Your mission: Make a $50 difference in your available cash over the next 30 days. (Should you choose to accept it, of course.)
That means you’ll either go out and earn an additional $50 this month, or you’ll find a way to cut $50 from your spending this month. For bonus points, you could do both! (Or you could get really fired up and make a greater than fifty buck difference.)
Why accept the mission?
Cutting $50 from your spending or bringing in an additional $50 in income can give you more money to send toward debt. That’s less interest you’ll be paying, and less time you’ll have to go until you are DEBT FREE.
(Every little bit helps, which is pretty much the whole concept of debt snowflaking.)
There may be other benefits too. Maybe you’ll get rid of some junk you no longer need or eliminate subscriptions you’re not using. You might even get a better deal on something you do want to continue using. Who isn’t a fan of paying less and getting more?
If you’re taking the cut expenses approach…
To cut expenses, think back on what you bought or spent money on last month. Make a quick list. (Meaning, actually write it down.) Now log on to your checking account (or look at whatever you use to track your spending) and see what you really bought and spent money on last month. Anything you couldn’t remember originally is a good candidate to cut. Get ruthless with each item — or as many as you need to get rid of $50 or more.
For example, maybe you didn’t see the inside of the gym last month, but are still paying the membership fee. Go ahead and admit that you’re probably not going to use it this month either, or the next. There’s no shame in cancelling, and if you do suddenly get the urge to exercise the minute you do so, well, you can borrow a yoga DVD from the library, or walk a few miles in the great outdoors. (Or the mall, if you live in a not-so-comfortable climate.)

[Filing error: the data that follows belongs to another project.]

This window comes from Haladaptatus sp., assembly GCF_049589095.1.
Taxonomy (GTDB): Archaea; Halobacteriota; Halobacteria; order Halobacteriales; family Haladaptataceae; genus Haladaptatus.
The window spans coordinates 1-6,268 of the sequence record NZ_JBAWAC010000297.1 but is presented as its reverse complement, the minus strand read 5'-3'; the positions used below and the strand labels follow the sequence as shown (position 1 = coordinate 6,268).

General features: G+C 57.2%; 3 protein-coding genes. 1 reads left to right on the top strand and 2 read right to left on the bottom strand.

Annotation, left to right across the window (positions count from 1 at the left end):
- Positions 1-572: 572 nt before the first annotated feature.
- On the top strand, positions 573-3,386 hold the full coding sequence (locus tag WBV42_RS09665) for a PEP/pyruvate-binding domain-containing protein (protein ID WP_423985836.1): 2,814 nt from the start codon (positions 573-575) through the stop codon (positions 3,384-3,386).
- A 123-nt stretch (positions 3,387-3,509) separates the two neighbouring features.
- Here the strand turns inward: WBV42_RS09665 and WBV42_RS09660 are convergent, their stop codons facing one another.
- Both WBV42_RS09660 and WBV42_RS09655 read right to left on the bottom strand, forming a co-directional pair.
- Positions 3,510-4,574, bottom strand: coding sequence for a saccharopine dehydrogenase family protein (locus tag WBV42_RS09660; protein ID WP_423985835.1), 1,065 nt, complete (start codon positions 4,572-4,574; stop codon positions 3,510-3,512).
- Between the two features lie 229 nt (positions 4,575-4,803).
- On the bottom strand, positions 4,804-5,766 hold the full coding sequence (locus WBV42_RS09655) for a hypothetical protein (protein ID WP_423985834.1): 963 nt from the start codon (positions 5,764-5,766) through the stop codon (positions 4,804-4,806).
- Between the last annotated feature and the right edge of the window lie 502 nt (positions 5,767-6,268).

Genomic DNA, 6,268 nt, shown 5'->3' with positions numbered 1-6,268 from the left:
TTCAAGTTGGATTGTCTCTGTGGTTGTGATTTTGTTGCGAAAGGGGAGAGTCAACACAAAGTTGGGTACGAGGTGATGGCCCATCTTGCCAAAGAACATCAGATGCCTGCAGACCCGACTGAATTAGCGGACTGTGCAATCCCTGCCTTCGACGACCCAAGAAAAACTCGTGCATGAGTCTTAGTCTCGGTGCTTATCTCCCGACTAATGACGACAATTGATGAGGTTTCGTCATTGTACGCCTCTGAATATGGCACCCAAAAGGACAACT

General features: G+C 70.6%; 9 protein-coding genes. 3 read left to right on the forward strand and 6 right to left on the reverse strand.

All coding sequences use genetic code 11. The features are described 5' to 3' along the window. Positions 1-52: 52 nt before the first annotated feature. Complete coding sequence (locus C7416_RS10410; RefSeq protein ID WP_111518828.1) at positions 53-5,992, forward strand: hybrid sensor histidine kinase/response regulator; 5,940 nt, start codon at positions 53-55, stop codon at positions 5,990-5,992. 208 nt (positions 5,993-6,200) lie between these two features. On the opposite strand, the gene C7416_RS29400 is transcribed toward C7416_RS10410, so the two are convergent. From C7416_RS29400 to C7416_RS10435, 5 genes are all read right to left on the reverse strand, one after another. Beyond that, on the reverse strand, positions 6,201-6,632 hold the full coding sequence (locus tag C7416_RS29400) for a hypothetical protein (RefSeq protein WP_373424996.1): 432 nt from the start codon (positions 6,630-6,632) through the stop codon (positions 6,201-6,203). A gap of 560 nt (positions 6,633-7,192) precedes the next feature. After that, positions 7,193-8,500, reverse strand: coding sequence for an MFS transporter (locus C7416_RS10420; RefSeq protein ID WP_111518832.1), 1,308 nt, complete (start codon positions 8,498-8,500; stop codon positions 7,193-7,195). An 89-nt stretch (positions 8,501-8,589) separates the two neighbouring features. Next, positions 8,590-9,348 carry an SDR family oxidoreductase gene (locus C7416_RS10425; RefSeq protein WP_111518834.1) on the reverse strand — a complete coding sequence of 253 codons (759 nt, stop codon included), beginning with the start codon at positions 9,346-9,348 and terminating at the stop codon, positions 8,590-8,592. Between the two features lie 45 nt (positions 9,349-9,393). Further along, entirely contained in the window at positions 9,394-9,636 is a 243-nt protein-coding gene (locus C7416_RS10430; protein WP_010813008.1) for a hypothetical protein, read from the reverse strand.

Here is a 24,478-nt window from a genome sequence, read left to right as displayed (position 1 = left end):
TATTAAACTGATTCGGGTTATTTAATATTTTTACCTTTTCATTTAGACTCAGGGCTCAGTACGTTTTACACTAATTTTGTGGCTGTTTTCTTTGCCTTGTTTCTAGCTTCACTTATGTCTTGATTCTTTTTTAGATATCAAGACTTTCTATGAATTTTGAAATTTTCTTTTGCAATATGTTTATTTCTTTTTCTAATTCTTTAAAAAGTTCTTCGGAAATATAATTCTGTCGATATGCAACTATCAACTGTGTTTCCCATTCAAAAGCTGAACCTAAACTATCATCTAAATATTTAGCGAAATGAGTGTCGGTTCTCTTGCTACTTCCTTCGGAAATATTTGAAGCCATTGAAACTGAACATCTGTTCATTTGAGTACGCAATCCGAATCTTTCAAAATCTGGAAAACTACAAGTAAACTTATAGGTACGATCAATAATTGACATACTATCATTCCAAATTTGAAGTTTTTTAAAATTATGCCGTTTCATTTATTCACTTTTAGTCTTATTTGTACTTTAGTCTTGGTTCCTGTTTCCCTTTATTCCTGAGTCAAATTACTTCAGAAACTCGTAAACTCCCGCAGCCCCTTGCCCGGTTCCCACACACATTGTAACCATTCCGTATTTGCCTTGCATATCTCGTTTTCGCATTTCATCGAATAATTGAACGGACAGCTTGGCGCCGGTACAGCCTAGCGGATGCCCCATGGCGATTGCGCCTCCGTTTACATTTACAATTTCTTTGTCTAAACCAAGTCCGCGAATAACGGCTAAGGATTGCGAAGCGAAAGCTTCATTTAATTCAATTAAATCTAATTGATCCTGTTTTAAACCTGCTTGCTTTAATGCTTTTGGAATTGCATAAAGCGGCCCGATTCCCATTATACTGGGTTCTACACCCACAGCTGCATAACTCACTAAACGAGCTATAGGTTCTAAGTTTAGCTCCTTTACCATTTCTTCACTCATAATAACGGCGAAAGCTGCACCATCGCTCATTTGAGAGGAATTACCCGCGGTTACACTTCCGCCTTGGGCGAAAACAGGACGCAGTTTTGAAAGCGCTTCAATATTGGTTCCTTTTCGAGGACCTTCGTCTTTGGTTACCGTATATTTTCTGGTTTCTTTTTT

Or, suppose you notice that you’re paying a lot for cable TV. (The average price of cable was $86 a month in 2011, according to The NPD Group.) Maybe you can get a better deal from your existing company, switch to a different provider, or cancel it altogether. Just keep in mind that a better deal means a cheaper total price. Don’t get caught up in confusing “deals” that don’t result in a lower bottom line.
If you’re going for the “make more money” angle…
Well, the world is your oyster, because there are a whole lot of ways to make extra money if you’re willing to put in the elbow grease and time.
Long term, of course, you could start running a side business. If you can get one up, running, and bringing in cash this week, that’s a perfect way to reach that extra $50 or more goal. To do that, you’re probably talking about doing something like cleaning houses, babysitting, tutoring, or using Rover to walk dogs. Those are all things that require little to no start-up funds, and that can quickly bring in the cash.
No interest in starting a little business? How about asking for a raise where you already work. If you make $32K a year, $50 a month is a 1.875% raise, or about 29 cents an hour. Surely your employer would consider at least that much, especially if you’ve proven yourself to be a hard working, valuable employee.
Short term, you could sell things. You’ve probably got something (or multiple somethings) in your house worth at least $50. Maybe you’ve got bicycles you haven’t ridden in years, movies you haven’t watched, or craft supplies that are languishing in a drawer. Someone out there wants them. So put them on Craigslist or hold a garage sale. Folks may even want things like shrubs from your lawn, that pile of old bricks laying out back, or a shed that’s filled with junk. The saying that one man’s junk is another man’s treasure is absolutely true. As a bonus, you might get paid to have your yard cleaned up.
Take on the mission
So take on your mission, and put that extra money to work in your debt snowball. Try one or both approaches, and let me know how it goes!